This was a terrible night for Donald Trump, so he'll probably surge in the polls. Hillary Clinton began oddly, with a lame knock on "Trumped-up trickle-down", and claiming Trump's main focus was to help the rich. (Is the "basket of deplorables" rich?)
Why should tonight's debate change the race? Both candidates are extremely well-known to almost the entire voting public. They've been in the public eye for decades. Their flaws are well-known, their scandals are well-known, and their advantages are well-known. They have been making variations of their arguments since last summer or even earlier.
The message from Hillary Clinton's camp in the run-up to Monday night's debate is pretty clear: Moderator Lester Holt should call Donald Trump on any lies, mistakes, or factual errors.
The official book of Hillary Clinton's campaign, Stronger Together, is having a rough time. Sales are slow, reviewers hate it even by the low standards of slap-dash campaign manifestos, and it is likely to be a fast-forgotten footnote to 2016.
From the first Morning Jolt of the week: The Candidates Are the Same, but the Political Environment Is Changing Why should tonight's debate change the race? Both candidates are extremely well-known to almost the entire voting public. They've been in the public eye for decades.
Eliana... Yes, it certainly looks like there's some serious division in the ranks among Ted Cruz staffers. What I'm wondering is... what are Senator Cruz's father and wife thinking right now? One of the best arguments Cruz could make for his stance was that he could never endorse a man who insulted his wife and smeared his father so viciously.
If you get a big enough group of people, that group will inevitably include good people and bad people. If you gather a big enough group of angry protesters, you're going to include people who are genuinely expressing their feelings of outrage against injustice, and you're going to include people who think, "Hey, this is my chance to steal some stuff."
As noted in the final Morning Jolt of the week... Hillary Clinton isn't having any lingering pneumonia issues, right? No recurring dehydration? No other health issues that she's hid from the public, right? Because we really haven't seen as much of her as you might expect, less than 50 days away from Election Day.
What percentage of Hillary Clinton supporters will actually cast ballots this year? What percentage of Donald Trump supporters? Yesterday, Katie Packer, former deputy campaign manager for Mitt Romney, scoffed at the notion that Donald Trump could reach the necessary 270 electoral votes, suggesting that Trump would not win any state that he wasn't leading by five points in the polls.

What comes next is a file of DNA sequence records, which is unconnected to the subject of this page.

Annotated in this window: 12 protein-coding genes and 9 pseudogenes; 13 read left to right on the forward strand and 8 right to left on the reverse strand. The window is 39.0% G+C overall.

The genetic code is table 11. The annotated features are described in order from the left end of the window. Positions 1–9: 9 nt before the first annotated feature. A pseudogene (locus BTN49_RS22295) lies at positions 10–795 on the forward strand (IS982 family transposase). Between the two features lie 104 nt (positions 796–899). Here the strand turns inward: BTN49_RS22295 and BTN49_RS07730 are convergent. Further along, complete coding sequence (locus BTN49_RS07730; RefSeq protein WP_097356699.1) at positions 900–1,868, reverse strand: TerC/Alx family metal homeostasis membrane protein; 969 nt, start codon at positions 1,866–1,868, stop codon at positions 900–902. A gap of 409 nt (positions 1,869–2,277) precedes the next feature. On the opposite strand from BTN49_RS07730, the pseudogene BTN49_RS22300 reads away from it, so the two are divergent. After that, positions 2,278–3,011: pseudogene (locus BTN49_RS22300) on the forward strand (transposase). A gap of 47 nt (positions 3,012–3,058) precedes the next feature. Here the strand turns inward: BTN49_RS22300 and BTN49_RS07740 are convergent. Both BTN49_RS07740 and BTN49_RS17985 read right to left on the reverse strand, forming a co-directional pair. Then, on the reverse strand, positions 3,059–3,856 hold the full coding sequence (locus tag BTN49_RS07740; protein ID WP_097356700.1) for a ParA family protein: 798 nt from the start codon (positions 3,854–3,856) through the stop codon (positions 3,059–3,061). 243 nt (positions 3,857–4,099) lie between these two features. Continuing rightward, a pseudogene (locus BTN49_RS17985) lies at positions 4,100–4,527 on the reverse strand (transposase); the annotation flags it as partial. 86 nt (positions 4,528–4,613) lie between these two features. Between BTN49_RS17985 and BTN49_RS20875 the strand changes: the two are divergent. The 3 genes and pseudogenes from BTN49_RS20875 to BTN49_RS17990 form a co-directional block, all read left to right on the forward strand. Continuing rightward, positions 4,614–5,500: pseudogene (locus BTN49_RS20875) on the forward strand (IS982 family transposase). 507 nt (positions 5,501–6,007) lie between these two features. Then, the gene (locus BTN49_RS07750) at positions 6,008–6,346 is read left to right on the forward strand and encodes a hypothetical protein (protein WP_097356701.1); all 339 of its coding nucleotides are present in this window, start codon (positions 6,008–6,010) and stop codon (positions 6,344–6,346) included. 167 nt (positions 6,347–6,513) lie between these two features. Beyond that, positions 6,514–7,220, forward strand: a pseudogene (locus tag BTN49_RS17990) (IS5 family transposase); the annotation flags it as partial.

Thankfully, Twitter chose to reactivate the account of Glenn Reynolds, a.k.a. Instapundit this morning. Twitter chose to suspend the account of the University of Tennessee law professor because of a Tweet that purportedly encouraged drivers on interstates who are surrounded by rioters to "run them down."
Muck Rack makes it simple to find people, tweets, or articles that mention any name, keyword, company, hashtag etc. We've compiled this guide to help you make the most of your search.
Selecting a term
Start searching tweets, articles from media outlets, articles mentioned in tweets, journalists'
names, titles and bios with some suggested searches:
Companies or Topics (e.g. iPhone, Microsoft)
Phrases (e.g. "cloud computing") — use quotes to keep the terms together
Twitter handles (e.g. @username) — returns those who have mentioned or replied to
Names (e.g. "David Pogue")
Hashtags (e.g. #sxsw, #london2012)
Bio details (e.g. vegan, Olympics, father)
Muck Rack's Advanced Search allows for many boolean operators.
Find results that mention multiple specified terms, use AND or
+. For example, ensure each result contains both Elon Musk and Mark Zuckerberg by
searching Obama AND Romney or Obama + Romney.
Use the operators OR or , to broaden your search when you'd like either of
multiple terms to appear in results. (This is the default behavior of our search when no operators
are used.) For example, search for democrat OR republican to find results that refer to
Democrats and/or Republicans.
Use NOT or - to subtract results from your search. For
example, searching Disney will yield results about the Walt Disney Company as well as Walt Disney
World Resort. To exclude mentions of Disney World, search for Disney -World or Disney
When using one of these operators with a phrase, enclose it in quotation marks. For example, you can
find results about smartphones excluding Apple's iPhone 4S by searching smartphone -"iPhone
Use parentheses to separate multiple
boolean phrases. For example, to find journalists talking about having fun in Disney World or
Disneyland, search for ("disney world" OR disneyland) AND fun.
An asterisk can be used to search for any variation of a root word truncated by the asterisk. For example, searching for admin* will return results for administrator, administration, administer, administered, etc.
A near operator is an AND operator where you can control the distance between the words. You can vary the distance the near operation uses by adding a forward slash and number (between 0-99) such as strawberries NEAR/10 "whipped cream", which means the strawberries must exist within 10 words of "whipped cream".